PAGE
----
UBS to make modest profit despite $2.3bn trader losses

Oswald Gruebel, chief executive of Swiss Bank UBS, in a file photo from February 2010
Image caption Oswald Gruebel UBS's former chief executive resigned over the rogue-trading loss.

Swiss bank UBS said it will make a small profit in the third quarter despite losing $2.3bn (£1.5bn) through unauthorised trading.

When it first discovered the alleged fraud, it warned it might report a loss for the three months to the end of September.

But the bank has said in a statement: "UBS expects to report a modest net profit for the group."

Former UBS trader Kweku Adoboli is accused of fraud and false accounting.

The 31-year-old City of London-based trader was remanded in custody until 20 October.

The bank said it now expected a small profit even after taking into account losses from the incident, as well as 400m francs ($435m, £270m) worth of restructuring charges linked to its cost-cutting programme.

But the bank said that its strength buffer - the so-called Tier 1 capital ratio - was expected to be slightly down on the second quarter because of the losses due to the trade.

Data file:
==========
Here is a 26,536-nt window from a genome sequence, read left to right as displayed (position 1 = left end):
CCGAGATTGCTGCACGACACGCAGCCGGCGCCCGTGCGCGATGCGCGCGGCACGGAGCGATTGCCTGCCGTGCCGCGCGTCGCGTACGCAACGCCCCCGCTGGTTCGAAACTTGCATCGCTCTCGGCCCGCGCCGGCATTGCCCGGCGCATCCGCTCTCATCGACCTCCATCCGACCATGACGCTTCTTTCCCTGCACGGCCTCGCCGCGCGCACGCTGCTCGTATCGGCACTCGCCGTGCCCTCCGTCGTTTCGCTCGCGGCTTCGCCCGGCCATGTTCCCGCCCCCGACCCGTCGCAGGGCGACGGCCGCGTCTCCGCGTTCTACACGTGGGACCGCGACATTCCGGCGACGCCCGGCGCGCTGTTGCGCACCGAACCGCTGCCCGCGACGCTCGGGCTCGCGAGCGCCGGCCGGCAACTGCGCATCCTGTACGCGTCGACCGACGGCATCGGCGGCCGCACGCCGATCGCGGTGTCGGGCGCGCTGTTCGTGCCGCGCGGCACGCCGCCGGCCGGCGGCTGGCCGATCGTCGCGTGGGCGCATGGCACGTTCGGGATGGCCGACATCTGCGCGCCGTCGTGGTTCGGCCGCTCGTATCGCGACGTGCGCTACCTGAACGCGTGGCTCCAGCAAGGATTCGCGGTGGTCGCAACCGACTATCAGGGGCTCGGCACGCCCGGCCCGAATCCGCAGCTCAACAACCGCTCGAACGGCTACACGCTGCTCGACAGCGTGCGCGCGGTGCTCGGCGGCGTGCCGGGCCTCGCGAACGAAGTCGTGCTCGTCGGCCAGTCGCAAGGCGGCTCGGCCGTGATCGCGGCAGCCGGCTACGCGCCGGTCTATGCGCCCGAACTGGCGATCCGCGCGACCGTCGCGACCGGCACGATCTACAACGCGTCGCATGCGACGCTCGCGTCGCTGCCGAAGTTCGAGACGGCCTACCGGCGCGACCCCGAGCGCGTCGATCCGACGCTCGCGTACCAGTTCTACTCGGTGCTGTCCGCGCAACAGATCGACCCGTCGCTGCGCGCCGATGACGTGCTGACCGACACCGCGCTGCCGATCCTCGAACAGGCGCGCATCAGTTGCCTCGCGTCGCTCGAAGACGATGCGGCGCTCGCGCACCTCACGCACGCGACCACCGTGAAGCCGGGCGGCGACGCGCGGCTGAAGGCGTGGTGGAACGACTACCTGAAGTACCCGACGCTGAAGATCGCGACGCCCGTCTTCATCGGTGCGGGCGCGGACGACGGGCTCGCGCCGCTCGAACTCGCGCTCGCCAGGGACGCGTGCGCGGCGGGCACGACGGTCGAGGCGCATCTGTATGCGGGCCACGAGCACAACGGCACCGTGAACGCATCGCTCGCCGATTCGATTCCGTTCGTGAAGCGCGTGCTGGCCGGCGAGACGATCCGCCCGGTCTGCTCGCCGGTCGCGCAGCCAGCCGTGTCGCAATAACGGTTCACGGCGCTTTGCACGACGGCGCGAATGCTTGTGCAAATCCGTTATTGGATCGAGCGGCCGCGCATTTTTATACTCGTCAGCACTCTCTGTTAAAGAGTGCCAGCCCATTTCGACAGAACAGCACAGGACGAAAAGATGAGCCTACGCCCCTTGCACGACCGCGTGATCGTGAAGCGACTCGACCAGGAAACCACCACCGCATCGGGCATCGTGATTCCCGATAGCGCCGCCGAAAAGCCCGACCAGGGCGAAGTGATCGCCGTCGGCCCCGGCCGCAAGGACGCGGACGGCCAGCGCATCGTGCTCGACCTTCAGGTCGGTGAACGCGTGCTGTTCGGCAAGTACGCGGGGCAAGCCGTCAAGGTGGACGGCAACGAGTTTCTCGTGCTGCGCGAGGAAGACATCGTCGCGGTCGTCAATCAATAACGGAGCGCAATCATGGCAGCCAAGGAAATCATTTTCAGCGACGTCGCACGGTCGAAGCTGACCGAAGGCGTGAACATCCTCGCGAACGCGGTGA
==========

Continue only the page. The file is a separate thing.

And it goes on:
The former chief executive of Swiss bank UBS Oswald Gruebel resigned over the rogue-trading loss.

The bank is also undergoing a major shake-up which will see it shrink its investment banking division to reduce its risks.

BBC business editor Robert Peston said UBS's profit had been helped by "credit gains on financial liabilities measured at fair value".

He added: "Now these are the kinds of profits that banks should not really like to make - because they imply that conditions in financial markets have become more stressed and that the price of debt issued by banks has been falling."

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